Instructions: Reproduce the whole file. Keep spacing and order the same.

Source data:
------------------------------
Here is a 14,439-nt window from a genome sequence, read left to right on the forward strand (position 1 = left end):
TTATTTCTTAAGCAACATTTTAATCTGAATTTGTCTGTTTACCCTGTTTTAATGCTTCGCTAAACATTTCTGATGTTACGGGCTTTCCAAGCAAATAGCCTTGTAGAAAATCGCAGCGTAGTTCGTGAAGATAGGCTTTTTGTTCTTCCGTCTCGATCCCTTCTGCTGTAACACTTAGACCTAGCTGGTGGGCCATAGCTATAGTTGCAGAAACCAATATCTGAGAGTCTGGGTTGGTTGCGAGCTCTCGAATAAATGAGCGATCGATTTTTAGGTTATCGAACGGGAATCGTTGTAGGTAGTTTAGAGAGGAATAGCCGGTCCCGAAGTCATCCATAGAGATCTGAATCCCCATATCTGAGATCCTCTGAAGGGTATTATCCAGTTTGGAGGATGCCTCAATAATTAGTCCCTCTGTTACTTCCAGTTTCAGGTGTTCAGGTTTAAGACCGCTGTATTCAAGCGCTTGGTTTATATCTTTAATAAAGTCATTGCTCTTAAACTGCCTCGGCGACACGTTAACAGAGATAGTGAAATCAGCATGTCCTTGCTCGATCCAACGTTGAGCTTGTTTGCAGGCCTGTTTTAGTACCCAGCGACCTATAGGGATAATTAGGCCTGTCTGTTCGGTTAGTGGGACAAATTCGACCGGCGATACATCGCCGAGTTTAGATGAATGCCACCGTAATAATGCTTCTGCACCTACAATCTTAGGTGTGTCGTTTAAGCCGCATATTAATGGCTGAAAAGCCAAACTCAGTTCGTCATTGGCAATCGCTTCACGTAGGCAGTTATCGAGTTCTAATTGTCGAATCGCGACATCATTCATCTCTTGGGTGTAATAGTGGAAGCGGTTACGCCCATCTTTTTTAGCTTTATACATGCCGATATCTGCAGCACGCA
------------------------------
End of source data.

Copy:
Here is a 14,439-nt window from a genome sequence, read left to right on the forward strand (position 1 = left end):
TTATTTCTTAAGCAACATTTTAATCTGAATTTGTCTGTTTACCCTGTTTTAATGCTTCGCTAAACATTTCTGATGTTACGGGCTTTCCAAGCAAATAGCCTTGTAGAAAATCGCAGCGTAGTTCGTGAAGATAGGCTTTTTGTTCTTCCGTCTCGATCCCTTCTGCTGTAACACTTAGACCTAGCTGGTGGGCCATAGCTATAGTTGCAGAAACCAATATCTGAGAGTCTGGGTTGGTTGCGAGCTCTCGAATAAATGAGCGATCGATTTTTAGGTTATCGAACGGGAATCGTTGTAGGTAGTTTAGAGAGGAATAGCCGGTCCCGAAGTCATCCATAGAGATCTGAATCCCCATATCTGAGATCCTCTGAAGGGTATTATCCAGTTTGGAGGATGCCTCAATAATTAGTCCCTCTGTTACTTCCAGTTTCAGGTGTTCAGGTTTAAGACCGCTGTATTCAAGCGCTTGGTTTATATCTTTAATAAAGTCATTGCTCTTAAACTGCCTCGGCGACACGTTAACAGAGATAGTGAAATCAGCATGTCCTTGCTCGATCCAACGTTGAGCTTGTTTGCAGGCCTGTTTTAGTACCCAGCGACCTATAGGGATAATTAGGCCTGTCTGTTCGGTTAGTGGGACAAATTCGACCGGCGATACATCGCCGAGTTTAGATGAATGCCACCGTAATAATGCTTCTGCACCTACAATCTTAGGTGTGTCGTTTAAGCCGCATATTAATGGCTGAAAAGCCAAACTCAGTTCGTCATTGGCAATCGCTTCACGTAGGCAGTTATCGAGTTCTAATTGTCGAATCGCGACATCATTCATCTCTTGGGTGTAATAGTGGAAGCGGTTACGCCCATCTTTTTTAGCTTTATACATGCCGATATCTGCAGCACGCA